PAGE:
Fast forward seven years and I am now convinced that this thesis is applicable across industries.

Let me explain in a bit more detail:

In general, one will enter the world of work before he or she is 25 years old. Yes, there are exceptions but let’s talk in general terms for now. Unless someone is a genius, they have to start at the bottom of the career ladder where he or she has to learn the tricks of the trade and gain “experience” that will make them reach the next rung int he career ladder. Every promotion seems like a career milestone and seems like one is making progress. For the next 15 years or so, these promotions will happen in a certain frequency continuing to give assurance to the person that “progress” is indeed happening.

In parallel, there are life changes happening in the person’s life – marriage, kids, aging parents, buying a home, moving places, health issues here and there, adventures and misadventures and so on. In personal life, the person becomes equally or more accountable than the professional life. As the person gets more experienced, the capacity to perform increases but the capacity to take bold risks decreases because of what’s happening in the personal life.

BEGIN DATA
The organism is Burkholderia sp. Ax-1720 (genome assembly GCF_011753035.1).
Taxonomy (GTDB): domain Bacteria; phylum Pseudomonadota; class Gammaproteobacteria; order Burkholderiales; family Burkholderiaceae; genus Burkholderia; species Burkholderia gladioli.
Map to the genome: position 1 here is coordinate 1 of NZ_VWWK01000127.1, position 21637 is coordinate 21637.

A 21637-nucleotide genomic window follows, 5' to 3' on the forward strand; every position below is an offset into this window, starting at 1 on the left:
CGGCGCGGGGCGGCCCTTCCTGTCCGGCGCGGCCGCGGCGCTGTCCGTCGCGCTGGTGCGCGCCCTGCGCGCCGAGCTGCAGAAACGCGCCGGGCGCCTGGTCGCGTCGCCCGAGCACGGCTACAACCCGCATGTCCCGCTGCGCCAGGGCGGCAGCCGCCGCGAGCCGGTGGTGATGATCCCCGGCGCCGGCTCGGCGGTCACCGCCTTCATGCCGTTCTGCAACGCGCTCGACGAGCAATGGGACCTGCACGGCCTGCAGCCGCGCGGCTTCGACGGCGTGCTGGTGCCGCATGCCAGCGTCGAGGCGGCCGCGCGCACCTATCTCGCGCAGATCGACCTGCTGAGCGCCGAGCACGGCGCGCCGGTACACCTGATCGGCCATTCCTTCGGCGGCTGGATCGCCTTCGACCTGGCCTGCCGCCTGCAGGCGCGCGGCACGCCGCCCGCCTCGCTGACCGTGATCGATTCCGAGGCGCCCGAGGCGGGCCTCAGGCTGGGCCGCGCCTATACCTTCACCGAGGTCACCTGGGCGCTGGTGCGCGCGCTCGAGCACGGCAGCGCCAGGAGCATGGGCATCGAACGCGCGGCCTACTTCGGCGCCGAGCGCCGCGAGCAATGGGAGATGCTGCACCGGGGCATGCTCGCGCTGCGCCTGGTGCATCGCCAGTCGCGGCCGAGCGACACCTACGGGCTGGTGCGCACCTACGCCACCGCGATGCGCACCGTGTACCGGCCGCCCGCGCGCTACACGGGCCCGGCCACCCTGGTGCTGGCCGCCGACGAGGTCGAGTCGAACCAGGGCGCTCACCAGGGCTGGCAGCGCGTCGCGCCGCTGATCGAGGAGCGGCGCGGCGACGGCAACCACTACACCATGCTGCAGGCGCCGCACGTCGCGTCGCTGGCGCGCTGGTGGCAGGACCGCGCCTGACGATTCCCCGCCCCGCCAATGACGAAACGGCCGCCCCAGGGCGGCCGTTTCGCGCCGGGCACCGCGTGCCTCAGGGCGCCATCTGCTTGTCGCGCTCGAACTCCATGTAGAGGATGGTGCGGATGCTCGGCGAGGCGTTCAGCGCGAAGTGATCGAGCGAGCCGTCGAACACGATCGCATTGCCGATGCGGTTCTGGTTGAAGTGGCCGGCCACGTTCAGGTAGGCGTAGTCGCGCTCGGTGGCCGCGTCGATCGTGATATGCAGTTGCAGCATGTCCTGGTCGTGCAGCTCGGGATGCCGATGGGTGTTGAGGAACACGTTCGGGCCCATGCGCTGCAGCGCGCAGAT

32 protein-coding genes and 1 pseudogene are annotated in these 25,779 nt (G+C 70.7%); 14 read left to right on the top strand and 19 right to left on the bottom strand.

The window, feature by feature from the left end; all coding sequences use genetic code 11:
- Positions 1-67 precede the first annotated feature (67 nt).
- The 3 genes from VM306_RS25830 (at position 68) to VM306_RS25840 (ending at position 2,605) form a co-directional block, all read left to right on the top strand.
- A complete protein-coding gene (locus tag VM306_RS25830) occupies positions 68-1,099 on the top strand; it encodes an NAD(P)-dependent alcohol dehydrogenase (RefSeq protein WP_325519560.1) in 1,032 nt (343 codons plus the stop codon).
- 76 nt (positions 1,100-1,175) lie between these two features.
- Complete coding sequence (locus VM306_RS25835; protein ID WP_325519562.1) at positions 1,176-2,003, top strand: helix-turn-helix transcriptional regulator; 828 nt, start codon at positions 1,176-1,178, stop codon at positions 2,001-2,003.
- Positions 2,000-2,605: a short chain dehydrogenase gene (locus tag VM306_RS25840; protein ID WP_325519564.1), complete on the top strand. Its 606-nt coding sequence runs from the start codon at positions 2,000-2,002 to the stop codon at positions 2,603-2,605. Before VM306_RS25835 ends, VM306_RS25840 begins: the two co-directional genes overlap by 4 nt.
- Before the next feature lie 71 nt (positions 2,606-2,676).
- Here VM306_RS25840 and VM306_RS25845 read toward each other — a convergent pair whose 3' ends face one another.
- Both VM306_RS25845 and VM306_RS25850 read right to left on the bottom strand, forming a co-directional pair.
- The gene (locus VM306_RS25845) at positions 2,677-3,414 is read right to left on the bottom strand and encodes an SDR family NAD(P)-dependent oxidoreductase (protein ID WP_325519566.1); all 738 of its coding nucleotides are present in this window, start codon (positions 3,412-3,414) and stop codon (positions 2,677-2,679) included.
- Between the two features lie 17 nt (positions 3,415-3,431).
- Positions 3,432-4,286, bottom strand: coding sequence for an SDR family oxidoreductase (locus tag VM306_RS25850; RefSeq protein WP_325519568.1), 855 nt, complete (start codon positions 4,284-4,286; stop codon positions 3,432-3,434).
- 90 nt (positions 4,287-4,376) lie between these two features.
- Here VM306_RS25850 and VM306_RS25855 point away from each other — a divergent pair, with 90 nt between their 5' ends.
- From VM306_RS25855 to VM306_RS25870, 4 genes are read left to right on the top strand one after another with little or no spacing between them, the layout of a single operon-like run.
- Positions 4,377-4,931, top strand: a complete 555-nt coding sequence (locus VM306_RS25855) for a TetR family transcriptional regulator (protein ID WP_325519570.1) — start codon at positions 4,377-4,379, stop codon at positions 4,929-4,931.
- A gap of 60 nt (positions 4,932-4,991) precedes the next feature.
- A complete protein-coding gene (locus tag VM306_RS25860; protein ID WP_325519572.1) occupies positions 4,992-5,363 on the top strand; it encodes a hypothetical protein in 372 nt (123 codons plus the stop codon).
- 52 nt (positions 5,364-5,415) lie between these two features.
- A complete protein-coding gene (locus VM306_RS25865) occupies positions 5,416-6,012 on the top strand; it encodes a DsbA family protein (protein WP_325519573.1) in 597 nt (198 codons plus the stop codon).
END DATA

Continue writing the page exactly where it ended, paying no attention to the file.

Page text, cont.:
Then around 40 – something happens. Boom! The person seems like he or she has hit a glass ceiling. Everything seems to come to a halt. In some cases, “work” seems monotonous and the growth is no longer in the horizon. The immediate response internally is that the person has become the victim of something (example: economy) or someone (example: the boss) and that needs to change for the person’s situation to change. Now we have an external dependency that is driving the internal happiness. Once this “blame that external factor” virus hits the person, there is no antibiotic that will take the person out of that condition.

Take a look at the following triangle (with a twist of course)